Apr 27, 2005

Taiwan: Fights over Historic China Trip

The visit to China of a leading Taiwanese politician stirs angry protests from opponents who accuse him of selling out Taiwan
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A leading Taiwanese politician is making a historic visit to China, stirring angry protests from opponents who accuse him of selling out Taiwan.

Hundreds of pro-independence protesters scuffled with riot police and called Lien Chan a "traitor" as the Nationalist Party (or Kuomintang, KMT) leader flew out of Taipei on an eight-day, four-city trip.

Mr Lien, who called his trip "a journey of peace", is due to hold talks with Chinese President Hu Jintao on Friday.

It will be the first meeting between Nationalist and Communist Party leaders since the Nationalists fled to Taiwan after losing China’s civil war in 1949.

The protesters were furious that Mr Lien appeared to be playing into Beijing’s strategy of wooing the pro-unification Opposition to alienate independence-leaning Taiwan President Chen Shui-bian.

"We hope to use this visit to understand recent developments in the mainland and to exchange views with mainland leaders on peace, and cultural and economic ties," Chinese-born Mr Lien said.

China views Taiwan as part of its territory and has pointed an estimated 700 missiles at the democratically ruled island.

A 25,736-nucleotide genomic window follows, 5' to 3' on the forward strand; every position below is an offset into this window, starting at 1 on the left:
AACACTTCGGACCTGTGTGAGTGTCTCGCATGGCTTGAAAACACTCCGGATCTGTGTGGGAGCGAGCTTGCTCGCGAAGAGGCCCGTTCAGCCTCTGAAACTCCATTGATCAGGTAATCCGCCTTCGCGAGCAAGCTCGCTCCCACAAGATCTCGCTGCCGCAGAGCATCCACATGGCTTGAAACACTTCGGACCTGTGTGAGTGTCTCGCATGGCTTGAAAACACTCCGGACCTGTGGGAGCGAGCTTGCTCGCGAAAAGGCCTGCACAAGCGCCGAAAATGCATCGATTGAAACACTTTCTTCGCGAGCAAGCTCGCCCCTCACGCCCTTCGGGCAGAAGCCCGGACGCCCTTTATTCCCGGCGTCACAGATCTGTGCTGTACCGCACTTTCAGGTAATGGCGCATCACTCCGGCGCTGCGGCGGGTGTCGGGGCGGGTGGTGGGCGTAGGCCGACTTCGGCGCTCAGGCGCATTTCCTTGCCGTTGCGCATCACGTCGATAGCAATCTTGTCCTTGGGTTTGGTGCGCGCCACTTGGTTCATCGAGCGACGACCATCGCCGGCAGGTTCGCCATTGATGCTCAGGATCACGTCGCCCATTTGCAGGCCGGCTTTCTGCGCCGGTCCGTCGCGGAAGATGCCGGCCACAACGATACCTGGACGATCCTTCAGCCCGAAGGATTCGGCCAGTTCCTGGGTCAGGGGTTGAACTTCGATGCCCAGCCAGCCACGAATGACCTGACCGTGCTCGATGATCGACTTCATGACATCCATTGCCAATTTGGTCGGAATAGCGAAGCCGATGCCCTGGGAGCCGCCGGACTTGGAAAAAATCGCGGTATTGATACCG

Tensions have been renewed by Beijing’s enactment in March of an anti-secession law, which sanctioned non-peaceful measures against Taiwan should it push for formal statehood.

"Sixty years is a long time," Mr Lien said, referring to when he left China. "We had a heart-wrenching history, so compatriots and friends on both sides should seize this chance to move along a win-win road to mutual benefit, aid, co-existence and tolerance."

Most opinion polls show the general public approve of Mr Lien’s visit to China and analysts say hopes are high that it will help reduce tensions.

The Chen Administration had initially condemned the KMT for trying to usurp the Government’s China policy, but softened its stance after Mr Lien said he would not negotiate, or sign, any agreements with Mr Hu.

President Chen gave his blessing to Mr Lien and said he hoped the KMT leader would bring back concrete observations on how to improve bilateral ties.

Source: The New Zealand Herald